Conclusion

Funding for additional curatorial staffing in manuscripts and in activities related to diversity must be increased. The library must aim for higher levels of collecting among underrepresented groups. Representing diversity in print collections is progressing well.

Outreach Initiative

In September 2007, Whitney Espich, Radcliffe's former director of communications, completed a plan for library communications and marketing. The plan was intended to provide a detailed road map for success in creating messages to support the initiatives outlined in the strategic plan. A parallel goal was to refresh Schlesinger's image and reputation for young scholars, archivists, and potential donors.

The communication plan delineated four key areas of focus:

  • audience review
  • publications review (content and design)
  • internal communication
  • external communication

A cursory audience review was completed, but it provided only a snapshot of the library's known audience (current library users, current donors, alumnae, etc.). Additionally, a review of the publications of the library—the Schlesinger Library newsletter and The Culinary Times—was also completed. The content of the newsletter was analyzed and articles linked to strategic goals became the norm. Newsletter content is now selected to communicate a key library message, such as diversifying the collections, digital initiatives, or outreach. For budgetary reasons the library's newsletter is now a web-only publication. The Culinary Times has ceased publication since its contents bore little relation to the library's strategic goals.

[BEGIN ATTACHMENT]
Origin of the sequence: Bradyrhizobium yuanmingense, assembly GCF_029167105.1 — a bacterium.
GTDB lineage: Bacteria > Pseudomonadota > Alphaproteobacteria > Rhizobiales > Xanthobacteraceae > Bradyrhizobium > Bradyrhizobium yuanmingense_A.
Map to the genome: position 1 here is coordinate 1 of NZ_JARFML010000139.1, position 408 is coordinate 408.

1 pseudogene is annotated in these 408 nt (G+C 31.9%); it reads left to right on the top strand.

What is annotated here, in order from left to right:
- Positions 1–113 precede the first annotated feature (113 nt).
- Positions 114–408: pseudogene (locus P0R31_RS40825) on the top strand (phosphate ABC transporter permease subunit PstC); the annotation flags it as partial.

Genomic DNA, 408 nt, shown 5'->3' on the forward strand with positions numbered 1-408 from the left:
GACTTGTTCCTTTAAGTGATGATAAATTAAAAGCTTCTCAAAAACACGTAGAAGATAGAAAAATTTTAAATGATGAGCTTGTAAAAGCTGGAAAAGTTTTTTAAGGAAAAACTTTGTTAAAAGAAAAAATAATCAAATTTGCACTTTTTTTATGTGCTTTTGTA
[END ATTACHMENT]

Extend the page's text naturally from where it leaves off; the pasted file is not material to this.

While there has been measurable progress in both the quality and quantity of coverage of the library in Harvard publications, specifically the Harvard Gazette, more outreach is needed to connect with non-Harvard academic audiences and audiences with the potential to deliver collections that will offer further diversity to library holdings.